Since he got home Sunday, Jensen, 20, has spent much of his free time in the garage with friends, working on this jeep. It's the first he's seen it since he bought it online while he was stationed in Iraq for the last 15 months. It helped serve as a motivation to get through his tour.
"Every morning, I picture my jeep on my computer and open the computer and look at the jeep and three more months," said Spc. Brian Jensen.
He witnessed a lot in Iraq, met lots of Iraqis, took part in firefights. Several members of his company were killed by roadside bombs. Twice he was hit by them but he was in an amrat vehicle that protected him.
"I was driving and I hit the brakes and got out and the whole left rear axle was pretty much gone," said Jensen.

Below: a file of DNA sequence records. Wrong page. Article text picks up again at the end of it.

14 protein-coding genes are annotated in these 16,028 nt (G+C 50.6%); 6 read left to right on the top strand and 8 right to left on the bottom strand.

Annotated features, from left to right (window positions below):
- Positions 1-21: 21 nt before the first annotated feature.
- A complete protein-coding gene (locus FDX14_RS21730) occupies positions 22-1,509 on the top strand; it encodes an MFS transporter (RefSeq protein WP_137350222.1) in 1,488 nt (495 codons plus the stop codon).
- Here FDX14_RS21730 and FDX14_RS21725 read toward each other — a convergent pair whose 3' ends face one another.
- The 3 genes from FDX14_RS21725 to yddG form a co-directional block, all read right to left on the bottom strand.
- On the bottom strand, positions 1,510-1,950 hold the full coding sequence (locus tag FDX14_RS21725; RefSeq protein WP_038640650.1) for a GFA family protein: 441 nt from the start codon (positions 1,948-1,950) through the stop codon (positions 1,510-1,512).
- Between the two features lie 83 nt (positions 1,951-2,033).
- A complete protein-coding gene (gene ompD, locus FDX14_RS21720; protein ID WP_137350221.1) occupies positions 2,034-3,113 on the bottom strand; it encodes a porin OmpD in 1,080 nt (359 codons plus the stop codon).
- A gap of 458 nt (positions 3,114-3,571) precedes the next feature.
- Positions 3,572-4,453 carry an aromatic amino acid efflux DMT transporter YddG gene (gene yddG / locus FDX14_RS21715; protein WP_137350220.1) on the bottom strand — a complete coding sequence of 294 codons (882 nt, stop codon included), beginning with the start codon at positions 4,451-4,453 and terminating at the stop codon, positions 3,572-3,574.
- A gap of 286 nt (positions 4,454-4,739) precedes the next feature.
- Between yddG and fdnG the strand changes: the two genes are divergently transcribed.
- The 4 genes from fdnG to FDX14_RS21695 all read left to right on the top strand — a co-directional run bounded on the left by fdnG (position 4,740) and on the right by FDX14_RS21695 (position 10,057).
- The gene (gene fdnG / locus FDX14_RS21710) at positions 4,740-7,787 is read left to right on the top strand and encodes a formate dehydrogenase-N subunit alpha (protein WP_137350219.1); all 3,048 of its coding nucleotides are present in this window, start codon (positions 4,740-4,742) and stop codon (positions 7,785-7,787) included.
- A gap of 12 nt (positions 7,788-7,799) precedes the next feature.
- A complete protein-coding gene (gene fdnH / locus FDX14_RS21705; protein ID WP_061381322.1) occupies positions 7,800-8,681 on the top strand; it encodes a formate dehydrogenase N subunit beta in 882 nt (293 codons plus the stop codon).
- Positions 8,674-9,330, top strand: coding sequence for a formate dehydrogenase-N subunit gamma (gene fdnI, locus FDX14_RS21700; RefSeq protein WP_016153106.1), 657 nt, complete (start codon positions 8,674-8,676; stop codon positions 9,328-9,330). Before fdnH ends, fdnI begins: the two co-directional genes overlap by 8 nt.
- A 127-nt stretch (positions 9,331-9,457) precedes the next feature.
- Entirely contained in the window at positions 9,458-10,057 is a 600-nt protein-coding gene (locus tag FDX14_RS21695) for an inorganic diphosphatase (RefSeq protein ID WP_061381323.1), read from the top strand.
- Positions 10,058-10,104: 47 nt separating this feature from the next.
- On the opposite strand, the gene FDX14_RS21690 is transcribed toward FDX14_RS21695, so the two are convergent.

For his family the tour of Iraq was trying as well. They spoke at least once a week by phone but it was tough. Dennis Jensen served during Vietnam.
"We worried a lot about him. There's no question about that. And every day we prayed," said Dennis Jensen.
Father and son have talked about President Obama's deadline for removing troops. And they agree.
"There's not much more we could do," said Spc. Jensen. "We did what we could, now we can get out."
"I think our country has paid our dues. There has been a lot of time, money and human life that's been invested in this process," said Dennis Jensen.
Brian will be home for a few more weeks before he has to return to Fort Hood. He has yet to learn where his company might be deployed to next but he says he's willing to go back to Iraq. And if he does, he knows it will be for the last time.